Tabula rasa means ‘scraped tablet’ in Latin, and in Epistemology (theory of knowledge) and psychology, it means ‘clean slate’. In various works, the human mind has been viewed as a tabula rasa. This means that it has been viewed as a mind that accommodates knowledge and then proceeds to form itself based on experiences and perceptions, locking out the stand that there were any pre-existing innate ideas as a starting platform. This therefore means that humans are born with a blank mind which is later fed with ideas through various experiences.
…tabula rasa… an absence of preconceived ideas or predetermined goals; a clean slate…
Aristotle’s work on the soul (De Anima- 4th Century) postulates that the mind of a new born human can be compared to a blank writing tablet. Some students (Stoics and Peripatetics) from Aristotle’s school also argued that originally humans harbor a state of mental blankness. The faculties of the mind were originally only potential bearing or inactive, so to speak, before they received ideas from the senses and converted the ideas into knowledge, after responding to them via an intellectual process. Later in the 17th Century, an essay on human understanding done by John Locke postulated that initially, the mind resembled a ‘white paper, void of all characters’. The essay went on to argue that all the materials of reason and knowledge were drawn from experiences. However, John Locke did not fully buy the idea of the mind being initially totally blank, he instead held a belief that the mind initially played home to an innate power of reflection - which can be broken down to awareness of own ideas, emotions, sensations and other inbuilt systems. He was later in the 18th century backed by David Hume, a Scottish Empirist. The qualified notions of the tabular rasa remained influential in Anglo-American and British philosophy through the mid 20th century.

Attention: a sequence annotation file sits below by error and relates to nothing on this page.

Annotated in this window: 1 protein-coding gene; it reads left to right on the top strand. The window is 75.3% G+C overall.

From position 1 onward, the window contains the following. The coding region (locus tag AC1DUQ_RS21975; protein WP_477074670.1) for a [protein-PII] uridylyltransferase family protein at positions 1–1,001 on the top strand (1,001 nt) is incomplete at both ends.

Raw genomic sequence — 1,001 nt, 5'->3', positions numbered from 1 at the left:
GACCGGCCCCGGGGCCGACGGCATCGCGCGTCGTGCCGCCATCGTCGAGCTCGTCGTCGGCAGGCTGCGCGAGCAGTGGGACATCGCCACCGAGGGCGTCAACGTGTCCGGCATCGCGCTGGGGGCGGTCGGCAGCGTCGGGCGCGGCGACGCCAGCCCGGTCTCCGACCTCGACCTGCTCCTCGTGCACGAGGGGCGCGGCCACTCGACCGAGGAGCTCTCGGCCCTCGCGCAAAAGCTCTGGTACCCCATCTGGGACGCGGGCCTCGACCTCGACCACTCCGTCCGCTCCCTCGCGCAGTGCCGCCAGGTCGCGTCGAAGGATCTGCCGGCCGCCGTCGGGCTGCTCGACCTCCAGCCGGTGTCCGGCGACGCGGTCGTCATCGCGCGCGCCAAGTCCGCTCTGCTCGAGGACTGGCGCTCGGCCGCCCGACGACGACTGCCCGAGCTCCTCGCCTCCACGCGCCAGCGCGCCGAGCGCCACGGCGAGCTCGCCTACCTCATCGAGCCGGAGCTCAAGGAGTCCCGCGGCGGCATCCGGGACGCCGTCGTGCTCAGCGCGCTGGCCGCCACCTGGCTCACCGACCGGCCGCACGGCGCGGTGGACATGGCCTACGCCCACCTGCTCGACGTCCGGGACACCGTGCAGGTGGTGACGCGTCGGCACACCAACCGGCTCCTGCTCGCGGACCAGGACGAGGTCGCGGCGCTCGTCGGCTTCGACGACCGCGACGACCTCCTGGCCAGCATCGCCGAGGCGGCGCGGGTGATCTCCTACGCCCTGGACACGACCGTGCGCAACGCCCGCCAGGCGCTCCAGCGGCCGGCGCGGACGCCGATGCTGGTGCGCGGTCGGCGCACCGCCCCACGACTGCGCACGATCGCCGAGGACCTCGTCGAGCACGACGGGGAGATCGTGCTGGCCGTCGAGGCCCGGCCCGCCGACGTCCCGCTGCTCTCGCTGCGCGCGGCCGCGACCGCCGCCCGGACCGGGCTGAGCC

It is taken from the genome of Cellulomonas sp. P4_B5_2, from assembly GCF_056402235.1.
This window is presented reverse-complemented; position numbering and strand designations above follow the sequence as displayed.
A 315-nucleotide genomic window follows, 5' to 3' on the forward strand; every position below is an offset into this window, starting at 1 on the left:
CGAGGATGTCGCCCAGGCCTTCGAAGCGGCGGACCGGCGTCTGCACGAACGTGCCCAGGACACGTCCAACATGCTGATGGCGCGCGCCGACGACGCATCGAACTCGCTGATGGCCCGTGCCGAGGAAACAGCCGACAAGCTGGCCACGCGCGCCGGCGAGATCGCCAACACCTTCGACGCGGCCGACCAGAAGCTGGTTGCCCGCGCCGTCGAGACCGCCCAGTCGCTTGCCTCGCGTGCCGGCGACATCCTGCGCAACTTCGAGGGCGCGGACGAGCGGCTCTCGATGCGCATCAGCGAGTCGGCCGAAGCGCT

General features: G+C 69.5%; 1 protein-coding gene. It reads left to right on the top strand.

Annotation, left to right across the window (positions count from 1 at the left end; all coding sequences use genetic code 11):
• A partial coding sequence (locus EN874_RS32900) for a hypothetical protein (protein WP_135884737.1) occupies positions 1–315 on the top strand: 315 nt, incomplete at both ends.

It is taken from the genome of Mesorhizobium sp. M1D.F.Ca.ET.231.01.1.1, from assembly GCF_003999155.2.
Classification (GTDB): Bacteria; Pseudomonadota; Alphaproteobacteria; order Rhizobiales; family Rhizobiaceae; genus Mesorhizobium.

Though he did not mention it, JB Watson the proponent of behaviourist approach topsychology seems to agree on this concept when he said;
Give me a dozen healthy infants, well-formed, and my own specified world to bring them up in and I'll guarantee to take any one at random and train him to become any type of specialist I might select--doctor, lawyer, artist, merchant-chief, and, yes, even beggarman and thief, regardless of his talents, penchants, tendencies, abilities, vocations, and race of his ancestors. I am going beyond my facts and I admit it, but so have the advocates of the contrary and they have been doing it for many thousands of years.
The proponents of the tabular rasa generally add weight to the side of ‘nurture’, when it comes to the heated debate on “nature versus nurture”, a debate touching on the aspects of an individual’s personality, social and emotional behavior, knowledge, and sapience.
”Have not we already disposed off the difficulty about interaction involving a common element, when we said that mind is in a sense potentially whatever is thinkable, though actually it is nothing until it has thought? What it thinks must be in it just as characters may be said to be on a writing tablet on which as yet nothing stands written. This is exactly what happens”
Aristotle (In his treatise, De Anima)